The Mandorla: The Eye of Soul

The Mandorla: The Eye of Soul

 
 

When I wrote the original Eyes of the Soul article, I missed a very important idea behind the mandorla symbol. Again, a mandorla is the intersection of two overlapping circles:

 

                         
The word, mandorla, means “almond” in Italian for obvious reasons.

Recently, I’ve been writing much about the idea that all entities that are part of this material world have a counterpart on a higher, more subtle layer of reality. Humans, as well, have a Fravashi or Daimon. I don’t really like to use the word “angel” because it dredges up all the images of winged men, women, and babies that artists have created through the centuries. I think our Counterparts are the perfected images of ourselves. But, I digress.

Back to the mandorla. I believe the two circles represent the human and its Daimon. The mandorla is the area of intersection, which, of course, is Soul. The Soul of the Daimon and the Soul of the human inseparably linked together throughout the earthly life of the human. It also represents the common point of meeting between the Anima Mundi and the human Soul.

This intensifies the meaning of the mandorla symbol, which, by the way, contains myriad meanings, as any powerful symbol does. We usually see it in Christian art with Jesus and the Virgin Mary, but the mandorla has been a religious and spiritual symbol for millennia.

Here are some words of inspiration from the blog, Simple Mind Zen:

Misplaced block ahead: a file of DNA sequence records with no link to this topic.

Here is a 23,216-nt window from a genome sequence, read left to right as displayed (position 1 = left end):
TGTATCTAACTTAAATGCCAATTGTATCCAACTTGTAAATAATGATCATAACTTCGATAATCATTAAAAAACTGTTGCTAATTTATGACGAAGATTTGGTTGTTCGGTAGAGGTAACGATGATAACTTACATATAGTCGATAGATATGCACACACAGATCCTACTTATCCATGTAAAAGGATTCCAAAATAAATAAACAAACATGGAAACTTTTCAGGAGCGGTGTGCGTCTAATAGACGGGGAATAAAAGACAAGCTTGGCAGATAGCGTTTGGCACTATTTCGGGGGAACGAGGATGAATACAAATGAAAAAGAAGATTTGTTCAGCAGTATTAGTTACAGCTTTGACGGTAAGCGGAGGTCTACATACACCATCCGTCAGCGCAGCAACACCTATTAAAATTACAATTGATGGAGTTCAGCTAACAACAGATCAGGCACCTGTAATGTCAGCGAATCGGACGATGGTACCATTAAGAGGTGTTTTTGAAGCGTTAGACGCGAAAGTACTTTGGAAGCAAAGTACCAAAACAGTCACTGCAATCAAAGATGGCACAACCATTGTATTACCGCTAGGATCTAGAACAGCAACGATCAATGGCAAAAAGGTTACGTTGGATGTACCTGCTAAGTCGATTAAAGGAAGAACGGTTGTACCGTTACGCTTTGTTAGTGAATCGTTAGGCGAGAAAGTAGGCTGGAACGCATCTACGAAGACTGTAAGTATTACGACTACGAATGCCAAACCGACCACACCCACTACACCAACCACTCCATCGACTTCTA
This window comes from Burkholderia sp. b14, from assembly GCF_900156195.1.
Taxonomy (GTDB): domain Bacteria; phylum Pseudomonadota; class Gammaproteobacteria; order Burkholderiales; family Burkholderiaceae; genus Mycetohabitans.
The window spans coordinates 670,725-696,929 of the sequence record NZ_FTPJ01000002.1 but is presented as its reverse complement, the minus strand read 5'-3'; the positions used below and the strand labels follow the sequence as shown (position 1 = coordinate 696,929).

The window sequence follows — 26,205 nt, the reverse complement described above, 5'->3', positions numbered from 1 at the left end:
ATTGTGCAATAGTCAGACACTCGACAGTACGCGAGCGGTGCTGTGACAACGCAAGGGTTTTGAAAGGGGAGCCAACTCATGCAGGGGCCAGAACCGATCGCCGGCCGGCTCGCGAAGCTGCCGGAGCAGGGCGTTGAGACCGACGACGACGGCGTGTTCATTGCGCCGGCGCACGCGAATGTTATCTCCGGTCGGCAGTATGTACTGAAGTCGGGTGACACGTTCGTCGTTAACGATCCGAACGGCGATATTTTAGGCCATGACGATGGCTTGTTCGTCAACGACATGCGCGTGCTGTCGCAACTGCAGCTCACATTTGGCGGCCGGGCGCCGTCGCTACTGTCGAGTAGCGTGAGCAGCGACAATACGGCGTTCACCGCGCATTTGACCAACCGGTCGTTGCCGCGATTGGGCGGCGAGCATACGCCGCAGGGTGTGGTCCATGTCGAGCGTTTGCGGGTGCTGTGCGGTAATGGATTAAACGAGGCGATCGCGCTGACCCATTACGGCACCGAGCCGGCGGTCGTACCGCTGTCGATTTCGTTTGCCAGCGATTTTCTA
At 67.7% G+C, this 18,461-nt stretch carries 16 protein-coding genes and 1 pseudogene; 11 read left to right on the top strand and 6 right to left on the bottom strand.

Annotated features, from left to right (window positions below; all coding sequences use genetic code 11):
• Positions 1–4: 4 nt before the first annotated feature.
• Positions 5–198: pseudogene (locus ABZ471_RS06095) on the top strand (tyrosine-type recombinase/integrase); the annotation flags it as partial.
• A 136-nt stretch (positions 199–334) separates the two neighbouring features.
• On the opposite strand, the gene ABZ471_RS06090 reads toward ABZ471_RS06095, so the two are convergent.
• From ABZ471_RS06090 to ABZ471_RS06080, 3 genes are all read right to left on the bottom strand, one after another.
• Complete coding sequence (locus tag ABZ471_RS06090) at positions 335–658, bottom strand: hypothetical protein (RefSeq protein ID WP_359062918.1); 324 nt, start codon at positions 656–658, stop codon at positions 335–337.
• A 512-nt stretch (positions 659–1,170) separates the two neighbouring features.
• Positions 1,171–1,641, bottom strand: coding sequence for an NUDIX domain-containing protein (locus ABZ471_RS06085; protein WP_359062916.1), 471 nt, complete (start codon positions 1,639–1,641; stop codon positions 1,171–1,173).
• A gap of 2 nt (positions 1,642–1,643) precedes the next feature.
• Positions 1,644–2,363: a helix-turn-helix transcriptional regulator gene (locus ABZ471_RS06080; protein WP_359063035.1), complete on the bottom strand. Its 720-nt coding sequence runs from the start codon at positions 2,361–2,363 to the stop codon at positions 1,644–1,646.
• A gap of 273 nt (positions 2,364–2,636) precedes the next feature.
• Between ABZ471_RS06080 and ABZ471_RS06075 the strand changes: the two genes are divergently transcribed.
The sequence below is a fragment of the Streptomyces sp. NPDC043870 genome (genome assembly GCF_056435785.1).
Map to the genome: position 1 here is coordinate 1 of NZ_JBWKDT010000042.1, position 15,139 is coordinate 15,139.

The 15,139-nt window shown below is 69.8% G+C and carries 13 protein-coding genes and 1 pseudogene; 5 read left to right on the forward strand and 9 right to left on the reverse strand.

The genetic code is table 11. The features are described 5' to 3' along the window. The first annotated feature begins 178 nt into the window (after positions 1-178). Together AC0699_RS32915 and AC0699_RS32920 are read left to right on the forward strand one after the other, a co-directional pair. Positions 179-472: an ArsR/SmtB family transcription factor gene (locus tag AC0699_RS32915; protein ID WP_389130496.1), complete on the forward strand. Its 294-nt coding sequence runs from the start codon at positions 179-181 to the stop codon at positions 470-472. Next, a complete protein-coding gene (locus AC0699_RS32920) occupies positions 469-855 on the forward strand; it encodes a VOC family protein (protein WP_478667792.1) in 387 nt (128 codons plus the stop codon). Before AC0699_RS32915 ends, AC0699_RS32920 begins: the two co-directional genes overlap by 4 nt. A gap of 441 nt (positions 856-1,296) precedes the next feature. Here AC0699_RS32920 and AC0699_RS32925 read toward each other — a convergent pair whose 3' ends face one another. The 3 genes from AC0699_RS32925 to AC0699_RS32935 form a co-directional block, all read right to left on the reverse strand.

Some of the most beautiful mandorlas in European monuments feature this particular subject. “The mandorla is so important in our torn world” that re-examining it is of great significance. There is a tendency to divide the self, to banish elements of self and let them live unobserved alongside the “known” self. However in doing so, considerable energy is sidelined into what is sometimes called the “shadow.” But they will not stay hidden forever and have the habit of returning; asserting their energy, like it or not.

When that day of reckoning comes, and there may be many over a period of time, the mandorla is a wonderfully healing help. It begins to focus one upon the self and the re-emerging split. Mandorla starts first as something very tiny, a sliver really, and as it grows, greater overlap occurs; the self is re-made more whole, stronger and more complete.

Binding together, making holy the unholy; mandorla is a profound religious and spiritual experience. It is the place of poetry, where the fire becomes the rose, where this is that, where transformation is great synthesis.

So, the mandorla represents the link between the Self, which I believe is the connection between our Daimon and our Soul. It is also the link between the World Soul and the individual Soul.

We have forgotten these ancient symbols  in our materialistic culture of today, but they are bubbling back up from the collective unconscious. It is for good reason, for we live in a time of great awakening as to who we are as humans and where we are headed.

We are not destined for a dystopian world of corporatocracy. We cannot allow a handful of insidious financiers to rule our planet. We are divine. It is not a matter of violent revolution; it is a matter of a revolutionary outlook on life that, at the forefront, is love for our fellow humans.T he goal is to merge the two circles together as One.

We are inextricably linked to divinity. If we choose a planet where love is predominant, our Counterparts will fulfill their roles as our guides and helpers. It is up to us. Pray for peace.

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2 thoughts on “The Mandorla: The Eye of Soul

  1. Hi, I just came across this term whilst writing a poem about the Halo as the Soul or “helmet of salvation” (Ephesians 6:17). The mandorla seems to be more of a body-halo. I like the idea of intersecting circles. yours James

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